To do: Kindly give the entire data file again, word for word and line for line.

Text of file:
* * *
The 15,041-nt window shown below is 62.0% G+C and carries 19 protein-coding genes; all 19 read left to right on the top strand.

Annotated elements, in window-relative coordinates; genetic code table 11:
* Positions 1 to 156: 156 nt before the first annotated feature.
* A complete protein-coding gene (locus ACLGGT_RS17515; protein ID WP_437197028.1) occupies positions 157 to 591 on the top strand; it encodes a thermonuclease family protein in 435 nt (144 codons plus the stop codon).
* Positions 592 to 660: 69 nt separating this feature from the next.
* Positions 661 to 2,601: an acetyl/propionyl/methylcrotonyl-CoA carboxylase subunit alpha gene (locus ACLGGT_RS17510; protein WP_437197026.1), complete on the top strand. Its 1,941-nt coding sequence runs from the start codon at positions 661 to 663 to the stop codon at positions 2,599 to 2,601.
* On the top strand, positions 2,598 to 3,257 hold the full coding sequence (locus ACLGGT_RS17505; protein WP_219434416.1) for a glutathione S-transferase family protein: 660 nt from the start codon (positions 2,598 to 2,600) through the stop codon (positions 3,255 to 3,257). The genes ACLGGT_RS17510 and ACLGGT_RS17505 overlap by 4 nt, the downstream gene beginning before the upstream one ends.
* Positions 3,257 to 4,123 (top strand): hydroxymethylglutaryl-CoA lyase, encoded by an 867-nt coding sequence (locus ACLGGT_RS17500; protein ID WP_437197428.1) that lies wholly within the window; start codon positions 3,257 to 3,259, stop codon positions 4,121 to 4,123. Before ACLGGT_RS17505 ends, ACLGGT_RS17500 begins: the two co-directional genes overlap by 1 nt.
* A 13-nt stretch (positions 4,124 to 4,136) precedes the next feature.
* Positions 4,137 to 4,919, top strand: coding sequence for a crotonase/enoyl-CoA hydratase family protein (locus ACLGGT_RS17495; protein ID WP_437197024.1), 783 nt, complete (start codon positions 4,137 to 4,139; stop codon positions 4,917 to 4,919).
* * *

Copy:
The 15,041-nt window shown below is 62.0% G+C and carries 19 protein-coding genes; all 19 read left to right on the top strand.

Annotated elements, in window-relative coordinates; genetic code table 11:
* Positions 1 to 156: 156 nt before the first annotated feature.
* A complete protein-coding gene (locus ACLGGT_RS17515; protein ID WP_437197028.1) occupies positions 157 to 591 on the top strand; it encodes a thermonuclease family protein in 435 nt (144 codons plus the stop codon).
* Positions 592 to 660: 69 nt separating this feature from the next.
* Positions 661 to 2,601: an acetyl/propionyl/methylcrotonyl-CoA carboxylase subunit alpha gene (locus ACLGGT_RS17510; protein WP_437197026.1), complete on the top strand. Its 1,941-nt coding sequence runs from the start codon at positions 661 to 663 to the stop codon at positions 2,599 to 2,601.
* On the top strand, positions 2,598 to 3,257 hold the full coding sequence (locus ACLGGT_RS17505; protein WP_219434416.1) for a glutathione S-transferase family protein: 660 nt from the start codon (positions 2,598 to 2,600) through the stop codon (positions 3,255 to 3,257). The genes ACLGGT_RS17510 and ACLGGT_RS17505 overlap by 4 nt, the downstream gene beginning before the upstream one ends.
* Positions 3,257 to 4,123 (top strand): hydroxymethylglutaryl-CoA lyase, encoded by an 867-nt coding sequence (locus ACLGGT_RS17500; protein ID WP_437197428.1) that lies wholly within the window; start codon positions 3,257 to 3,259, stop codon positions 4,121 to 4,123. Before ACLGGT_RS17505 ends, ACLGGT_RS17500 begins: the two co-directional genes overlap by 1 nt.
* A 13-nt stretch (positions 4,124 to 4,136) precedes the next feature.
* Positions 4,137 to 4,919, top strand: coding sequence for a crotonase/enoyl-CoA hydratase family protein (locus ACLGGT_RS17495; protein ID WP_437197024.1), 783 nt, complete (start codon positions 4,137 to 4,139; stop codon positions 4,917 to 4,919).